The Navy will commission the USS Virginia, lead ship of the latest class of attack submarines, Saturday, Oct. 23, 2004, during an 11 a.m. EST ceremony at Naval Station Norfolk in Norfolk, Va.
As the Navy's next-generation attack submarine, the Virginia Class is the first submarine class specifically designed to counter post-Cold War threats and provides the Navy with the capabilities it requires to meet the threats of the 21st century.
Virginia has improved stealth, sophisticated surveillance capabilities and special warfare enhancements that enable it to meet the Navy's multi-mission requirements. With a modular design, the Virginia class will be able to accommodate technology upgrades throughout the life of the class.
Sen. John Warner of Virginia will deliver the ceremonys principal address. Lynda Johnson Robb, wife of former Sen. Charles Robb of Virginia and daughter of former President Lyndon Baines Johnson, will serve as the ships sponsor. In the time-honored tradition of commissioning U.S. naval ships, Robb will give the order to man our ship and bring her to life!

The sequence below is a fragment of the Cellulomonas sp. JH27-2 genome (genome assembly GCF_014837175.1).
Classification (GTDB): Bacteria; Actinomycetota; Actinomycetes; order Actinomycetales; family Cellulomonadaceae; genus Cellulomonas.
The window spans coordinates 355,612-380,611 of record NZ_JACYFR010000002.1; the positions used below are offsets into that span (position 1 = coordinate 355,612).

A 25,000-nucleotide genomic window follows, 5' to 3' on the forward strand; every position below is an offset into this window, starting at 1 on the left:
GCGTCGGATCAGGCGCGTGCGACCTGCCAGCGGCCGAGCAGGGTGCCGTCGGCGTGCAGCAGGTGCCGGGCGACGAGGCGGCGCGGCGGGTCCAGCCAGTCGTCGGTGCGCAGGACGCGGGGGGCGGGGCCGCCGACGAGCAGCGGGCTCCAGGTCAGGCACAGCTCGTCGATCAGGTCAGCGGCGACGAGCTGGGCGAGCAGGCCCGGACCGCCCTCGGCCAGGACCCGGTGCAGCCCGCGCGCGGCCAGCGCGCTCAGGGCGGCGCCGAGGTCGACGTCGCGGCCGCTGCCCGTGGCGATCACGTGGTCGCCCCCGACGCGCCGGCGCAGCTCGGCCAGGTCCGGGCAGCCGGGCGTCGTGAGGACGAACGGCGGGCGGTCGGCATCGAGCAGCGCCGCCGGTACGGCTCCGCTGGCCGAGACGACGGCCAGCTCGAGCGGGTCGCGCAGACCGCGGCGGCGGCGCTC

This is theninth ship of the Navy to carry the name Virginia since the original Virginia was commissioned in 1777. The last Virginia was a nuclear powered guided missile cruiser, which was decommissioned in 1994.
Virginia can attack targets ashore with highly accurate Tomahawk cruise missiles and conduct covert long-term surveillance of land areas, littoral waters and other sea forces.
Virginia also has superior anti-submarine and anti-ship warfare capabilities, is able to provide special forces delivery and support, and can conduct mine delivery and minefield mapping.
With enhanced communications connectivity, Virginia will also provide important battle group and joint task force support with full integration into carrier strike group operations.
Capt. David Kern, a native of Binghamton, N.Y., and a Naval Academy graduate, will become the first commanding officer of the ship, leading a crew of approximately 134 officers and enlisted sailors. Virginia will be homeported in Groton, Conn., as a unit of the U.S. Atlantic Fleet.
Virginia is 377 feet in length, has a waterline beam of 34 feet, a navigational draft of 32 feet, displaces approximately 7,800 tons submerged, can dive to depths greater than 800 feet, and can sustain speeds of more than 25 knots when submerged.
She is also designed with a reactor plant that will not require refueling during the planned life of the ship reducing lifecycle costs while increasing underway time.
The superior capabilities of the Virginia class will help ensure the Navy maintains undersea dominance well into this century.
For more information regarding the commissioning ceremony, please contact the Navy news desk (703) 697-5342. For more information about Virginia class submarines, visit